Not Cyclical but Secular

Andrew Smithers
World Economics Vol. 23 • No. 1 • January–March 2022, 11th April 2022


Key Points

• Classical economics assumed that interest rates would adjust, or could be adjusted, to ensure that there was no mismatch between private sector intentions to save and invest. Interest rates were therefore assumed to be the sole policy tool needed to maintain full employment.

• Keynes revolutionised economics by postulating the possibility of a liquidity trap in which interest rates could not fall low enough to boost demand and that fiscal deficits would then be needed to prevent large-scale unemployment. The consensus today is that demand can be maintained by some mixture of fiscal and monetary stimuli, with the latter including quantitative easing (‘QE’) as well as by the management of short-term interest rates.

• The underlying assumption of this consensus is that the private sector’s ex ante net savings surplus is cyclical, at least after allowing for the impact of fiscal policy, i.e. it is purely due to those temporary weaknesses in demand which accompany the business cycle and is thus not a secular problem arising from some structural change in the economy.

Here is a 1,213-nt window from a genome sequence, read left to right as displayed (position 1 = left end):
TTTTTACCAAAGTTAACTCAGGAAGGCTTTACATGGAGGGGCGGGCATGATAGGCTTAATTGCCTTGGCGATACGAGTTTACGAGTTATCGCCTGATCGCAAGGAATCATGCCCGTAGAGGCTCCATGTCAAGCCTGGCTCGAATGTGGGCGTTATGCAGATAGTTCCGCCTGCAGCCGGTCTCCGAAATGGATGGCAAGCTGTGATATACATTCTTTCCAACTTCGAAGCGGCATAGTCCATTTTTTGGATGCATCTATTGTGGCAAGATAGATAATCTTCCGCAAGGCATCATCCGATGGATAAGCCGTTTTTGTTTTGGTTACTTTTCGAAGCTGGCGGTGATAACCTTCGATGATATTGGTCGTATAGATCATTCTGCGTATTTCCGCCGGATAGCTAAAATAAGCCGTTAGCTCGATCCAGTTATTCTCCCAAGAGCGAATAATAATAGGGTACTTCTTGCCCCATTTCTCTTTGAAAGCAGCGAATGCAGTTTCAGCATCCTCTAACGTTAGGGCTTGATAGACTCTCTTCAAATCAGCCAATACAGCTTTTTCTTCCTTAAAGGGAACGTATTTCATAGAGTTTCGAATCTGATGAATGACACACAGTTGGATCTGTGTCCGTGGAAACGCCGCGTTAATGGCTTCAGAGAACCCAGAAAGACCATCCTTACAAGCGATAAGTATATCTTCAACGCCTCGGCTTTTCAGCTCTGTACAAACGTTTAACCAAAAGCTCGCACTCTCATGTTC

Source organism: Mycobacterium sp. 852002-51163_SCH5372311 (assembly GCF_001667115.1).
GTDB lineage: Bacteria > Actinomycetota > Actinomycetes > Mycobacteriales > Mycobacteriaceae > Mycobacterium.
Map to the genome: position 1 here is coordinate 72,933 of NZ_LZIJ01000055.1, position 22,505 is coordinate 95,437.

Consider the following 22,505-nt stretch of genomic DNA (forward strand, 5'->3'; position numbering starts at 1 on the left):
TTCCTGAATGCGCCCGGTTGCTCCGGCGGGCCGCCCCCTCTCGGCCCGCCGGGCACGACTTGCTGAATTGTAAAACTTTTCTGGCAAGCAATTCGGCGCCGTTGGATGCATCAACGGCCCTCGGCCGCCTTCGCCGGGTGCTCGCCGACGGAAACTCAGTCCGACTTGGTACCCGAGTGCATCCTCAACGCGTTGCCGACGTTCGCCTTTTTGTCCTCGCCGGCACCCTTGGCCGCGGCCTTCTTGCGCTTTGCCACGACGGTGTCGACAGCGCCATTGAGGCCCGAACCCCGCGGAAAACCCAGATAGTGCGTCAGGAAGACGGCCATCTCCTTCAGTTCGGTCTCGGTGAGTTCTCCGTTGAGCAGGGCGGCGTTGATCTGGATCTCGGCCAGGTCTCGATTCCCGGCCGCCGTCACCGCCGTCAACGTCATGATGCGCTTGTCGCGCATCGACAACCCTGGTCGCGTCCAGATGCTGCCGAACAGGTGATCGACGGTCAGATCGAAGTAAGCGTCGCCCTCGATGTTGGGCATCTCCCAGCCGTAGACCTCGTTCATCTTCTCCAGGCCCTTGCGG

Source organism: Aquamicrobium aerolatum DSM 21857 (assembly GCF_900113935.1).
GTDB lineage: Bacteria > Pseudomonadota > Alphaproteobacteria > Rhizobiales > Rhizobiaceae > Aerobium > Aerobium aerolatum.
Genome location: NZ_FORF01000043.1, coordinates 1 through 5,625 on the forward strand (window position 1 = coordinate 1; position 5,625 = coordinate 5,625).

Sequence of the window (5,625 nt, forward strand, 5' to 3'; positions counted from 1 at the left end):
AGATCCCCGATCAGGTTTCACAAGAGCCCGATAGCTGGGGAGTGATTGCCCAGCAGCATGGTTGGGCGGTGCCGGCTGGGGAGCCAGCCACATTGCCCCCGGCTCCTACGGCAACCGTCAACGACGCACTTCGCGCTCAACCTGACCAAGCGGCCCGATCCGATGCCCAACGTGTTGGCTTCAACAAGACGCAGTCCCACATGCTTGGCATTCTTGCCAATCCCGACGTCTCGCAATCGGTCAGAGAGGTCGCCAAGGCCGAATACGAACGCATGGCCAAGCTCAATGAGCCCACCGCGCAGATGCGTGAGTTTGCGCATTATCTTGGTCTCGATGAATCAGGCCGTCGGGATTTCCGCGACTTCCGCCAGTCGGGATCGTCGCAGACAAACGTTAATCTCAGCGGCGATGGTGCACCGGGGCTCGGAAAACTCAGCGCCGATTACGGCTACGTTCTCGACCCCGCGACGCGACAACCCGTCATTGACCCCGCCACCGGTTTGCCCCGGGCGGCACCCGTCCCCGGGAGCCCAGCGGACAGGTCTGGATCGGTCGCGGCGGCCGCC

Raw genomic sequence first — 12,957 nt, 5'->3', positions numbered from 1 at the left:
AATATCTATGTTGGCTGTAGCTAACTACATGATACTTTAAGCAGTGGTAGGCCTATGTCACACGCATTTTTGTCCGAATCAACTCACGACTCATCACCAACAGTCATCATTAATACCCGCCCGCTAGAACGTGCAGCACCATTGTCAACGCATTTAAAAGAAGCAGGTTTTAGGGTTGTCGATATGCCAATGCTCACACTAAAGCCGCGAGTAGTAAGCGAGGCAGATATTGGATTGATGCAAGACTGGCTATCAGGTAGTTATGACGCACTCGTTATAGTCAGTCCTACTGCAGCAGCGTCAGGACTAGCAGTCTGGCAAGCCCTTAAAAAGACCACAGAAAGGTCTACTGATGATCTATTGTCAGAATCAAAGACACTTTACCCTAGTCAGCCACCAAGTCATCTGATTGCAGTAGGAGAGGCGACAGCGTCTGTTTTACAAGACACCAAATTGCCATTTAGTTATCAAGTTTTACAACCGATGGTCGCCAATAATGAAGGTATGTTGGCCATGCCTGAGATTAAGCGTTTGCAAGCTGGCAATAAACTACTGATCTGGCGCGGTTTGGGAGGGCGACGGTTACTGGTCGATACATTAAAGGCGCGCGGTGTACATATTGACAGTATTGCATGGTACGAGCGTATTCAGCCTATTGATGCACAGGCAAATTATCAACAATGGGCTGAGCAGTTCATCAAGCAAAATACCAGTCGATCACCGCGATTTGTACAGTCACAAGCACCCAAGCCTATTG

• Neoclassical economics, on which monetary policy is based, has no adequate model which explains how private sector savings and investment are determined. The consensus view that the ex ante savings surplus is cyclical has therefore no support in economic theory.

• Neoclassical theory wrongly assumes that the savings/investment balance is the only source of economic disequilibrium. Another is q, which is the ratio between the market value of companies and their net worth. QE drives up q, which is mean reverting through changes in equity prices which, when sharp, have a marked impact on the economy. Falls in q[/q] are faster than rises, but their timing cannot be known. The economy is thus unstable and unpredictable when q is high.

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